It’s well documented by now that Disney’s Frozen is dominating at the box office. This past weekend, it pulled off a rare feat when it reclaimed the top spot in the U.S. a month after its release, and it has now passed the $300-million mark to make it Disney’s most successful animated film since The Lion King. Critics and audiences have also praised its subversive plot, which focuses on the relationship between two sisters and turns Prince Charming into The Villain.
Frozen isn’t without its detractors, of course. In a post for The Atlantic, Gina Dalfonzo wrote that she found the latter twist too scary for children: “There is something uniquely horrifying about finding out that a person—even a fictional person—who’s won you over is, in fact, rotten to the core.” She argues that children need a very clearly defined hero-vs.-villain trope because they’re not mature enough to appreciate nuances.
But there’s another argument to be made against Frozen’s villain, and it has to do with the implicit notion that there was something wrong with the Prince Charming fantasy in the first place. The assumption is that it needed correcting because providing girls with idealized images of romance and romantic partners is inherently bad for them. Jezebel contends that the twist “undoes the very cherished tropes of the other films… It is a counter to the steady diet of falsehoods, and frankly, it’s high fucking time.”
But was Prince Charming himself ever really bad? There’s a counter-argument to be made that he merely provided a safe object of desire for young girls, many of whom have amorous desires but are immature and unready to deal with sexual relationships. In this way, he’s a harmless romantic idol who can help usher girls into adulthood as they aspire to healthy relationships. Providing girls with this fantasy is arguably important to their psycho-sexual development. Last year, The Huffington Post made a similar argument for boy bands, and Prince Charming belongs in that category right alongside teen idol actors like Robert Pattinson and Taylor Lautner. A few years back, popular fashion bloggers Tom and Lorenzo argued that giving Kurt on Glee a Prince Charming in Blaine was necessary for gay boys to see, because few or no images of romantic love in film, television, or music videos specifically relate to their desires. (Indeed, Disney has often appealed to gay boys as much as girls: Pinocchio thinks traditionally masculine activities like drinking, smoking, and swearing will make him a real boy and help him earn his father’s love; in The Little Mermaid, Ariel’s father doesn’t understand her and she wants to be part of another world; and now even Frozen is being credited with a queer subtext with Queen Elsa’s song as a drag anthem.)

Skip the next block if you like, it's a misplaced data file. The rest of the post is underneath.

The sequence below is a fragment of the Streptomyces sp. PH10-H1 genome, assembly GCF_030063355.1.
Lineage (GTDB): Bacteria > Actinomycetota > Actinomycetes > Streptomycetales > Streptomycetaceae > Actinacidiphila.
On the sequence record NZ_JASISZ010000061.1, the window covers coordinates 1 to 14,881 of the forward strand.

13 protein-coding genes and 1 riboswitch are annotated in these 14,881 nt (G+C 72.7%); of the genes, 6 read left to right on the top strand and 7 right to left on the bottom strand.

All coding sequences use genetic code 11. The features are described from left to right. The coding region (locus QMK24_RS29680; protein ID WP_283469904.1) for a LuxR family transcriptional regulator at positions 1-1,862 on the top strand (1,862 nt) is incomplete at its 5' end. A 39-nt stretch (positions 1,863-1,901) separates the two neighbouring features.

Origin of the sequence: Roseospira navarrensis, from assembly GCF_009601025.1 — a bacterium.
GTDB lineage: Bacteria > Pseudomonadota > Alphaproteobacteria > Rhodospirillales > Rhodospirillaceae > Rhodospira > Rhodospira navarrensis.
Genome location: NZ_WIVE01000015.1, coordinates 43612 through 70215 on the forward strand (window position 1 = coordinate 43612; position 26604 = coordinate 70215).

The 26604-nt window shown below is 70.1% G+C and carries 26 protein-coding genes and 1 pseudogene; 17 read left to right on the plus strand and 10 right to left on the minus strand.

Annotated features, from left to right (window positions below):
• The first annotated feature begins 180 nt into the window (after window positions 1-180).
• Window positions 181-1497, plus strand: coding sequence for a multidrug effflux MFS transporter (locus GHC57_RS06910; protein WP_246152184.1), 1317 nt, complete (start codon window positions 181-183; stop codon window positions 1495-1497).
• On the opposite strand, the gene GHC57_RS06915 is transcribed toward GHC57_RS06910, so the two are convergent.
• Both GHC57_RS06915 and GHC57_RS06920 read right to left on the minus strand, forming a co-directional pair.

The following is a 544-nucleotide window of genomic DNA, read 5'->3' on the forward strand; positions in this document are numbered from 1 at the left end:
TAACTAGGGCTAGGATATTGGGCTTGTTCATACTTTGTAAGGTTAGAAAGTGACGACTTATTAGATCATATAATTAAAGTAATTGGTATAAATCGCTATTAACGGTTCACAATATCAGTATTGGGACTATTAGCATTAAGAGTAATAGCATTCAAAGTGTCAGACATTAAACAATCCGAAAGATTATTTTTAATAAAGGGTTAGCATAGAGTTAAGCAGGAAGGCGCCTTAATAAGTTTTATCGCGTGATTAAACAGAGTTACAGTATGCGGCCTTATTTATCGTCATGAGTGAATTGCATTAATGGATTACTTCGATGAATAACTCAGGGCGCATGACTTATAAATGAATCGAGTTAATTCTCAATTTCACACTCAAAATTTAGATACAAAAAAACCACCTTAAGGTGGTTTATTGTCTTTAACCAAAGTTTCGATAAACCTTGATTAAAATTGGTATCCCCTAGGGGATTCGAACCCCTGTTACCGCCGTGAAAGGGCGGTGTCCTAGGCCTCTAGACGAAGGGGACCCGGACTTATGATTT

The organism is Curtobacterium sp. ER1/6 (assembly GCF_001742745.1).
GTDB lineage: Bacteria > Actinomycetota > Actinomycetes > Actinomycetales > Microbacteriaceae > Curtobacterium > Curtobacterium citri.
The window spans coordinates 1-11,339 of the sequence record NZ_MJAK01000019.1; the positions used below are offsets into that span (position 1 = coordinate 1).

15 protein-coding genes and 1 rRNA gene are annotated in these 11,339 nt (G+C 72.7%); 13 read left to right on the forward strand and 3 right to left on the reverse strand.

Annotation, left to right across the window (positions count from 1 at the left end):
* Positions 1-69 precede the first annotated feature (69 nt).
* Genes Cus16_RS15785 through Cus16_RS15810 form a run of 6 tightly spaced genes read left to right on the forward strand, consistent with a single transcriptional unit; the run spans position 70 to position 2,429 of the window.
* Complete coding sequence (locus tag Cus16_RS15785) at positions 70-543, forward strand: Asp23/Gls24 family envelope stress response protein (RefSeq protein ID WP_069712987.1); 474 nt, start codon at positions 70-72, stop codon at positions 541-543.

Furthermore, it's insulting to assume that girls can't separate fantasy from reality. Most people don’t assume boys will try to leap tall buildings in a single bound by watching Superman, so why don’t parents or other adults think girls can maintain the same cognitive dissonance? What the Prince Charming fantasy does is encourage girls to aim for good guys. It is aspirational, the way superhero films encourage boys to emulate honor and honesty.
Unfortunately, though, it has become all too common in our culture to shame girls for their fantasies. Much of the vitriol aimed at boy bands, romantic comedies, and Twilight is precisely because girls enjoy them. If it is assumed to be a “girl” priority, popular wisdom seems to imply, then it must be silly.